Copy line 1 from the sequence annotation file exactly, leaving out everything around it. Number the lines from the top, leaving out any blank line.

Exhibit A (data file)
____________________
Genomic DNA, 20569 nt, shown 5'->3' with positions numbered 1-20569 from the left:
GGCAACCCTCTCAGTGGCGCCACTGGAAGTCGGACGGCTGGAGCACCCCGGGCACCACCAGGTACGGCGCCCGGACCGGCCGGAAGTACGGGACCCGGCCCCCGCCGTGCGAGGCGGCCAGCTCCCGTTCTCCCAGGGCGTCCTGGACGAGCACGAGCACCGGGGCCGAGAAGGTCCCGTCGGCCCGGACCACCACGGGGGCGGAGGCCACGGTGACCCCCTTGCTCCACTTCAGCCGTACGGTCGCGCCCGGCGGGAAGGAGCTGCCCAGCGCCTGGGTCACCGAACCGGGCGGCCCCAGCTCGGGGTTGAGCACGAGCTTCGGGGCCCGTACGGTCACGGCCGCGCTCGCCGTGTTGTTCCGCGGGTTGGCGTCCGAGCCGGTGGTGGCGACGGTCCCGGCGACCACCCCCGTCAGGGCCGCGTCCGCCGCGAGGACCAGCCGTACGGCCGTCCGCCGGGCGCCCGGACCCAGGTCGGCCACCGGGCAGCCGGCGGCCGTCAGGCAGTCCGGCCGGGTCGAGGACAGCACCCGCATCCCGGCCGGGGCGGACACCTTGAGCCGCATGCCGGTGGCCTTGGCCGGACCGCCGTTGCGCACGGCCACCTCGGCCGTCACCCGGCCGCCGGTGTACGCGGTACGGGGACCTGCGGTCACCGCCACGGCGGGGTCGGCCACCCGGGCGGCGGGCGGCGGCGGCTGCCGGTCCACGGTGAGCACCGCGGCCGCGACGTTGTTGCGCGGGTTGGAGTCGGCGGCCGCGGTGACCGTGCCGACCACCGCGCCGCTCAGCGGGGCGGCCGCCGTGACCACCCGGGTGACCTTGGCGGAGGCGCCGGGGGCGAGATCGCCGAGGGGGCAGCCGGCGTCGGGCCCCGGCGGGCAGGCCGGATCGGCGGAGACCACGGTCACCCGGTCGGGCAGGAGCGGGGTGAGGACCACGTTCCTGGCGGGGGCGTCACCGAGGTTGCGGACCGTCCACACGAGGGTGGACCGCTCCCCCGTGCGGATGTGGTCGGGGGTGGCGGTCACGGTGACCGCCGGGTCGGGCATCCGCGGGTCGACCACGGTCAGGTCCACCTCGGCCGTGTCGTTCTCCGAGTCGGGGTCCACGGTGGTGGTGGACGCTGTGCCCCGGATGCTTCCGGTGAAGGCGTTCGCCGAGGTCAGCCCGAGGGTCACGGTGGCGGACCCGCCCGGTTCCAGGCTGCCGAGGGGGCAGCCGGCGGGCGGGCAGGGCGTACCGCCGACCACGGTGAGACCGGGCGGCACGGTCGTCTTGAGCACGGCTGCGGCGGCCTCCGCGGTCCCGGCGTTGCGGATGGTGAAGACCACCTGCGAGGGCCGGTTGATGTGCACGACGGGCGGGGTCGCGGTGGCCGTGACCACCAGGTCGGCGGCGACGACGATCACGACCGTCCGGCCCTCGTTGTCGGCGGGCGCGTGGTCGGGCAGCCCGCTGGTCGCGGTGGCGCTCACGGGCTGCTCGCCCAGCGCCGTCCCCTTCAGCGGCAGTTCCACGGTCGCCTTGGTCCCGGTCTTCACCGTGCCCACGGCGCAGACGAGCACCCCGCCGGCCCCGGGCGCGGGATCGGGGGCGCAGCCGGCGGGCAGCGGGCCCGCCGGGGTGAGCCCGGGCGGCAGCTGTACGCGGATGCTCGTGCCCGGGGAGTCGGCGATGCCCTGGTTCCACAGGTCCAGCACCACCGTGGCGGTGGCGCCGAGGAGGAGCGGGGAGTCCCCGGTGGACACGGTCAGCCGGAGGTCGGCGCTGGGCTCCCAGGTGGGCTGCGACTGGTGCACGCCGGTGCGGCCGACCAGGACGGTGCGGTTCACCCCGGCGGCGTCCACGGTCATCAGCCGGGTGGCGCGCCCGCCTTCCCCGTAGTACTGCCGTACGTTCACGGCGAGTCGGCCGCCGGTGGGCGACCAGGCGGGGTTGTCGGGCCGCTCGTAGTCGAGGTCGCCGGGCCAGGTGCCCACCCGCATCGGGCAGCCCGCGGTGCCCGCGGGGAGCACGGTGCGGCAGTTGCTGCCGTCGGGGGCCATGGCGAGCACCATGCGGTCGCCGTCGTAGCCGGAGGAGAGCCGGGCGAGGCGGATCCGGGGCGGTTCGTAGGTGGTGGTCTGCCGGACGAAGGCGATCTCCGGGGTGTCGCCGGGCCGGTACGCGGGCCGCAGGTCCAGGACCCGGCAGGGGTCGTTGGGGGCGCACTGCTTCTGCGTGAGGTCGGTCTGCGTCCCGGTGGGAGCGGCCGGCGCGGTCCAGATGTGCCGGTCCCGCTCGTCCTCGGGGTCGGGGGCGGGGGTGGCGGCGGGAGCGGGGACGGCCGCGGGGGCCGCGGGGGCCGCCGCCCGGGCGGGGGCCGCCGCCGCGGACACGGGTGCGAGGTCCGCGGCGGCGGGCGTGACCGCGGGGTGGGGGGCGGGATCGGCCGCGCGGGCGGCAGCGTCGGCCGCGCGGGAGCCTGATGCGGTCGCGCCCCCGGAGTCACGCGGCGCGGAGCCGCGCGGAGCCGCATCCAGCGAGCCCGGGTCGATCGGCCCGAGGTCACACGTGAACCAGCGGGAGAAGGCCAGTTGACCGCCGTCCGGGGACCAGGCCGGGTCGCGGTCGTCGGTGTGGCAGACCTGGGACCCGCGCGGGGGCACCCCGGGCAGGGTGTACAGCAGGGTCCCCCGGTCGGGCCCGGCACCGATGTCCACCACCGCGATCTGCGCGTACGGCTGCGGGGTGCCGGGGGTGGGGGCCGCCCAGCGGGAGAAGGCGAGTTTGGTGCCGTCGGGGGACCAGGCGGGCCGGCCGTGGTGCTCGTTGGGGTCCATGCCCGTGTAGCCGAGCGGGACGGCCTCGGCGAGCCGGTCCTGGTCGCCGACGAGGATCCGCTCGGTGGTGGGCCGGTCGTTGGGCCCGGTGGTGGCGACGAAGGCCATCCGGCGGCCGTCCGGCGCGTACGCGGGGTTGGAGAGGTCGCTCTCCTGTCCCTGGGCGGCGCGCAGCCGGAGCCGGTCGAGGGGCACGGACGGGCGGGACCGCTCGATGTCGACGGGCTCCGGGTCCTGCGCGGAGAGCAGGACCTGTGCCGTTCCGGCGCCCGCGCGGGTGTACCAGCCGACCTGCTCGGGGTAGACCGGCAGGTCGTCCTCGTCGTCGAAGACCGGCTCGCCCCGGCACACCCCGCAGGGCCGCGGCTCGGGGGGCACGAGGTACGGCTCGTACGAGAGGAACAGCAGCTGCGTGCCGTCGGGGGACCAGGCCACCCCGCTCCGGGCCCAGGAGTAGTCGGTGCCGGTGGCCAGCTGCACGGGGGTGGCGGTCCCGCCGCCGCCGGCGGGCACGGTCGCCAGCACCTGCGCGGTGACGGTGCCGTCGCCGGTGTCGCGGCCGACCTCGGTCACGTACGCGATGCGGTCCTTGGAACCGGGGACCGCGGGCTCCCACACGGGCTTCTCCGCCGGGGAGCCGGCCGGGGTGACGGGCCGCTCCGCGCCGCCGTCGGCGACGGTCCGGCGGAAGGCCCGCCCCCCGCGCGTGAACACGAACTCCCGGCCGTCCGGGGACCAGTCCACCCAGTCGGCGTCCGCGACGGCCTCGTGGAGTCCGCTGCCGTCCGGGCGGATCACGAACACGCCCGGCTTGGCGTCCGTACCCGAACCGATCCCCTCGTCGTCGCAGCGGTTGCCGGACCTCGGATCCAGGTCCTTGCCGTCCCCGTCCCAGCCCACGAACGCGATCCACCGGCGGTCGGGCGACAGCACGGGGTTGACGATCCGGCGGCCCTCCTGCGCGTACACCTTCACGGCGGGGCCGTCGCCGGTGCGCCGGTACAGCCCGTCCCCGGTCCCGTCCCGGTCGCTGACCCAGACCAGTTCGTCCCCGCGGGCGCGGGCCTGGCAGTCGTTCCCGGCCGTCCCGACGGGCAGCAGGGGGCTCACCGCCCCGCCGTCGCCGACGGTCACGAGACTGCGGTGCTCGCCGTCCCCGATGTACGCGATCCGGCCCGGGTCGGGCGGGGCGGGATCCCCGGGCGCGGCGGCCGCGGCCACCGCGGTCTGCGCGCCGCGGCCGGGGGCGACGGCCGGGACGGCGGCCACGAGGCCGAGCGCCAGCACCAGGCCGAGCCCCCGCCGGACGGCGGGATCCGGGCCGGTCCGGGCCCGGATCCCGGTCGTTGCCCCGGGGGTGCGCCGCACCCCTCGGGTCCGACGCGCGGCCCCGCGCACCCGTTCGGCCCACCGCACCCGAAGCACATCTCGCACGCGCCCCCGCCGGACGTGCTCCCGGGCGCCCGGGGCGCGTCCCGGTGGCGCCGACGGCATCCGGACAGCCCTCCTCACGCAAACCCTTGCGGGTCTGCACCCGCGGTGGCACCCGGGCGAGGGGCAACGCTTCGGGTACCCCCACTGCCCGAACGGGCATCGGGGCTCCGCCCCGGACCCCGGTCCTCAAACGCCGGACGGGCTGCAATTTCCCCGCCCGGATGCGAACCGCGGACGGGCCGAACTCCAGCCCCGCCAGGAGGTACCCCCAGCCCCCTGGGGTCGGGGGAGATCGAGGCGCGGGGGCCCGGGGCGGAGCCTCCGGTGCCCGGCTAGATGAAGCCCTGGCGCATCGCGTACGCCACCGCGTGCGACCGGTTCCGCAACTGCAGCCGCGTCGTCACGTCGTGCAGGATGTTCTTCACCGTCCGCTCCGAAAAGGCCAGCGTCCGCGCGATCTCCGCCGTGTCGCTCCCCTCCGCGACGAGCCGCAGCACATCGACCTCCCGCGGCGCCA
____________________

Genomic DNA, 20569 nt, shown 5'->3' with positions numbered 1-20569 from the left: